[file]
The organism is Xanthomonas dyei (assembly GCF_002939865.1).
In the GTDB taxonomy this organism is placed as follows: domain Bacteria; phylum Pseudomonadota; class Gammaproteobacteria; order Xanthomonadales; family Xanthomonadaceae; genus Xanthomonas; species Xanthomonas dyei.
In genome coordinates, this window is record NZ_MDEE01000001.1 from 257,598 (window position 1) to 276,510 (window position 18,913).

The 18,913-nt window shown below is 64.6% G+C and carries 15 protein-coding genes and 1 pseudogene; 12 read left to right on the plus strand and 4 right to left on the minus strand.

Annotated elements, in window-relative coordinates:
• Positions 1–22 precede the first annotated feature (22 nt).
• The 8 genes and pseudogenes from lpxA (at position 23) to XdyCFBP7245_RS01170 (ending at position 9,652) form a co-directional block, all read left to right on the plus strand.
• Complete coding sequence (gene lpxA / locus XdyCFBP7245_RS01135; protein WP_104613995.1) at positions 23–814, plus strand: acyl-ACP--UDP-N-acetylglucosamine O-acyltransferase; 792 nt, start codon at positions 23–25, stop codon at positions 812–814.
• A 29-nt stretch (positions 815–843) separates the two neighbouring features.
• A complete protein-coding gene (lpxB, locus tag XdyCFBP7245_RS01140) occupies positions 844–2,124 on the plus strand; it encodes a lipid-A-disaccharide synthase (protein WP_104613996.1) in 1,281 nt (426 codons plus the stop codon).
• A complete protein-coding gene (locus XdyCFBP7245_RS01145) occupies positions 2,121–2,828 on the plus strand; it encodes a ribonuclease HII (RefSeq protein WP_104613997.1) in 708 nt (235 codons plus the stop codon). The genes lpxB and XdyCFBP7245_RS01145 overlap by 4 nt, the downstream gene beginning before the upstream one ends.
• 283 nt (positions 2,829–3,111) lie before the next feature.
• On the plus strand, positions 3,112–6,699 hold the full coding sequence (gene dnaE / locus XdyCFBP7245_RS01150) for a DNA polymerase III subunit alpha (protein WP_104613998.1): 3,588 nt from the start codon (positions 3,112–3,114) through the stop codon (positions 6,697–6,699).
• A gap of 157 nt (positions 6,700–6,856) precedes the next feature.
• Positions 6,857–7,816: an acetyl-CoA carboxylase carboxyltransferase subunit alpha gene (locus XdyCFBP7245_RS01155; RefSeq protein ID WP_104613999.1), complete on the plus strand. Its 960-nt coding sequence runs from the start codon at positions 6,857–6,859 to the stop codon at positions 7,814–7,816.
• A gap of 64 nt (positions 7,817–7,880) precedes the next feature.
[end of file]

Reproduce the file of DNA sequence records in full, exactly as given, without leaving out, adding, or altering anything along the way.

The organism is Xanthomonas dyei (assembly GCF_002939865.1).
In the GTDB taxonomy this organism is placed as follows: domain Bacteria; phylum Pseudomonadota; class Gammaproteobacteria; order Xanthomonadales; family Xanthomonadaceae; genus Xanthomonas; species Xanthomonas dyei.
In genome coordinates, this window is record NZ_MDEE01000001.1 from 257,598 (window position 1) to 276,510 (window position 18,913).

The 18,913-nt window shown below is 64.6% G+C and carries 15 protein-coding genes and 1 pseudogene; 12 read left to right on the plus strand and 4 right to left on the minus strand.

Annotated elements, in window-relative coordinates:
• Positions 1–22 precede the first annotated feature (22 nt).
• The 8 genes and pseudogenes from lpxA (at position 23) to XdyCFBP7245_RS01170 (ending at position 9,652) form a co-directional block, all read left to right on the plus strand.
• Complete coding sequence (gene lpxA / locus XdyCFBP7245_RS01135; protein WP_104613995.1) at positions 23–814, plus strand: acyl-ACP--UDP-N-acetylglucosamine O-acyltransferase; 792 nt, start codon at positions 23–25, stop codon at positions 812–814.
• A 29-nt stretch (positions 815–843) separates the two neighbouring features.
• A complete protein-coding gene (lpxB, locus tag XdyCFBP7245_RS01140) occupies positions 844–2,124 on the plus strand; it encodes a lipid-A-disaccharide synthase (protein WP_104613996.1) in 1,281 nt (426 codons plus the stop codon).
• A complete protein-coding gene (locus XdyCFBP7245_RS01145) occupies positions 2,121–2,828 on the plus strand; it encodes a ribonuclease HII (RefSeq protein WP_104613997.1) in 708 nt (235 codons plus the stop codon). The genes lpxB and XdyCFBP7245_RS01145 overlap by 4 nt, the downstream gene beginning before the upstream one ends.
• 283 nt (positions 2,829–3,111) lie before the next feature.
• On the plus strand, positions 3,112–6,699 hold the full coding sequence (gene dnaE / locus XdyCFBP7245_RS01150) for a DNA polymerase III subunit alpha (protein WP_104613998.1): 3,588 nt from the start codon (positions 3,112–3,114) through the stop codon (positions 6,697–6,699).
• A gap of 157 nt (positions 6,700–6,856) precedes the next feature.
• Positions 6,857–7,816: an acetyl-CoA carboxylase carboxyltransferase subunit alpha gene (locus XdyCFBP7245_RS01155; RefSeq protein ID WP_104613999.1), complete on the plus strand. Its 960-nt coding sequence runs from the start codon at positions 6,857–6,859 to the stop codon at positions 7,814–7,816.
• A gap of 64 nt (positions 7,817–7,880) precedes the next feature.